View Full Version : LX 498 Report blames pilots and professional environment

5th Dec 2003, 21:11
Sorry if this has been posted in this forum already (sorry, did a quick search but couldnīt find it):
The cockpit crew have been given the blame for Crossair LX 498 which crashed shortly after T/O in Zurich in January 2000. Lack of orientation and poor crm were found to be major contributing factors which led to this tragic accident.

Find the report, which was now released, under

7th Dec 2003, 04:13
24 hrs after my initial post, and after having read the report more thoroughly, I would like to rephrase the topic of this thread:

"... blames pilots and the overall professional environment they were working in."

It seems to me that, despite some mistakes for which the crew might be to blame, they were only a small part of a huge, and much less than optimal, working and employment environment.

I quote from the report:
The investigation has determined the following causes for the accident:
- The flight crew reacted inappropriately to the change in departure clearance SID ZUE 1Y
by ATC.
- The first officer made an entry into the FMS without being instructed to do so by the
commander concerning the change to standard instrument departure SID ZUE 1Y. In doing
so, he omitted to select a turn direction.
- The commander dispensed with use of the autopilot under instrument flight conditions and
during the work-intensive climb phase of the flight.
- The commander took the aircraft into a spiral dive to the right because, with a probability
bordering on certainty, he had lost spatial orientation.
- The first officer took only inadequate measures to prevent or recover from the spiral dive.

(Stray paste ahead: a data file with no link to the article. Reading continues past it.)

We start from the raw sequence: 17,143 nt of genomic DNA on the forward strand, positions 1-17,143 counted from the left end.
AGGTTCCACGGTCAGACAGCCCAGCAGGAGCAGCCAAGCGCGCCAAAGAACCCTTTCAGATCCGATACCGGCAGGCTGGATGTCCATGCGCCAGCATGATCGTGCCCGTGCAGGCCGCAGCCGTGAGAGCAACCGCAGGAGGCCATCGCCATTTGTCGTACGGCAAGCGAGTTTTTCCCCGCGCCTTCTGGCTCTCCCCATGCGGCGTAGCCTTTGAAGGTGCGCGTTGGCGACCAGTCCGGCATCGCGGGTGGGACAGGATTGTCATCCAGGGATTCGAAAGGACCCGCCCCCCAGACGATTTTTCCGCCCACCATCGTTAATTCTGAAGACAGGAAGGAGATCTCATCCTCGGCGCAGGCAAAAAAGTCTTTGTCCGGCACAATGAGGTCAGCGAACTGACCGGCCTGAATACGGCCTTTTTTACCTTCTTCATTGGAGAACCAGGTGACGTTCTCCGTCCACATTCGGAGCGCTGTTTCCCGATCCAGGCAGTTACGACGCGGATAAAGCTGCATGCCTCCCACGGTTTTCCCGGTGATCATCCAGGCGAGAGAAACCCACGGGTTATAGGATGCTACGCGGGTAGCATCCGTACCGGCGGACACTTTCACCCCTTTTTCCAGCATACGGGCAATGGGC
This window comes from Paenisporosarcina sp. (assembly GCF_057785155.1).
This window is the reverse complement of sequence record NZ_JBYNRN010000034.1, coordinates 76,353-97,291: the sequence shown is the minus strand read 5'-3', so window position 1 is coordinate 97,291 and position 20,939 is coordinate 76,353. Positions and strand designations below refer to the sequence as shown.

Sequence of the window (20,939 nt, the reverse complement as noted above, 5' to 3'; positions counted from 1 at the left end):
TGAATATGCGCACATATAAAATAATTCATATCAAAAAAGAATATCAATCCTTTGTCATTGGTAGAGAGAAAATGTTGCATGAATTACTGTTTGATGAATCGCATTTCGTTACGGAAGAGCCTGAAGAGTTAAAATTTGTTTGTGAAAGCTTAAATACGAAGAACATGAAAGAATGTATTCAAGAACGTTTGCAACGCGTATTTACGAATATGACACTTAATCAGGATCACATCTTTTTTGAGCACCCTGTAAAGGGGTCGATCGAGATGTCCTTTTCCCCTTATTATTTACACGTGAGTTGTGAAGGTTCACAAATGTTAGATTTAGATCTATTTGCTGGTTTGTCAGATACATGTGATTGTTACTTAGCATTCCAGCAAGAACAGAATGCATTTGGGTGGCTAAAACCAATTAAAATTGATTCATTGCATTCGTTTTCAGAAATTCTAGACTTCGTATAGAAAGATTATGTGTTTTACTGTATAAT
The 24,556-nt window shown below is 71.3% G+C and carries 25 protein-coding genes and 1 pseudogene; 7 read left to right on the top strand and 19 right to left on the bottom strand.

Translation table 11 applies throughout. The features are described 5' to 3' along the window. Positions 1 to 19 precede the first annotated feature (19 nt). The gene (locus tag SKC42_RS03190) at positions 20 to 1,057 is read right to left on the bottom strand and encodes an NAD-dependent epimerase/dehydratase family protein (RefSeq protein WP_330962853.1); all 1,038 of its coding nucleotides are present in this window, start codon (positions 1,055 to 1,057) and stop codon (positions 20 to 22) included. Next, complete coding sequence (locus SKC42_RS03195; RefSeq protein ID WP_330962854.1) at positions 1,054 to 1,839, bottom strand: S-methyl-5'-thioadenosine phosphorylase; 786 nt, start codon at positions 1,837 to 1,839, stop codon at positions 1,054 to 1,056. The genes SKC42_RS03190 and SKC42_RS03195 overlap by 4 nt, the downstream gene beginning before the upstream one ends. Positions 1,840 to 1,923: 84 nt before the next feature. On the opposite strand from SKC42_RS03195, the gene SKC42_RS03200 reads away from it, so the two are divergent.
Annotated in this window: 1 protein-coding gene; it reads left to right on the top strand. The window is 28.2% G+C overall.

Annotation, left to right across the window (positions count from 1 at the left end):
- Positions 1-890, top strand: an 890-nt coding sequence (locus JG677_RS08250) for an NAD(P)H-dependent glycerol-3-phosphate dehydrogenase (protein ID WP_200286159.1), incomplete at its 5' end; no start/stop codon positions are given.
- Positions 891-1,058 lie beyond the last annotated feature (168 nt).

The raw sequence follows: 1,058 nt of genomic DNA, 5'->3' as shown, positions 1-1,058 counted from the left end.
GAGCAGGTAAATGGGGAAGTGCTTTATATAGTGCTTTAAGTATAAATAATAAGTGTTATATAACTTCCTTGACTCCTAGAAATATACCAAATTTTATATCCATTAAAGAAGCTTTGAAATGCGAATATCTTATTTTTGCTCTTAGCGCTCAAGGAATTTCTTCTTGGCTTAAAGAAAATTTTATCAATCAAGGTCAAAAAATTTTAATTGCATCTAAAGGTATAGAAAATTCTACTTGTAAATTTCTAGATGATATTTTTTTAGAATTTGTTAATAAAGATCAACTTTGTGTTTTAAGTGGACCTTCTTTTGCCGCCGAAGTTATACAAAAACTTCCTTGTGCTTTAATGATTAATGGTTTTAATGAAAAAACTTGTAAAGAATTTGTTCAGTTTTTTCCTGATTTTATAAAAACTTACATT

The following factors may have contributed to the accident:
- The commander was not systematically acquainted by Crossair with the specific features of
western systems and cockpit procedures.

Between the lines, and sometimes quite frankly, the report specifies the poor recruitment and training procedures of an employer experiencing unprecedented and rapid growth. This allowed for, among other things, there being two men in the cockpit who could only barely communicate with each other in their only common language, English, which was not their mother tongue.

Now, as we all know, these times of expansion are long over for said airline. I wonder, however, will the findings from this sad accident be in any way considered in the recruitment, training, and rostering practices of other fast growing airlines, such Easy etc.? Will anybody learn?

Modified link to the English version of the report (ca. 900 KB PDF):


7th Dec 2003, 06:01
ED, Thanks for this.

Would you by anychance have a link in English to the BAE146 that crashed on approach to LSZH some time ago?

7th Dec 2003, 07:49

to my knowledge an official report has not yet been released.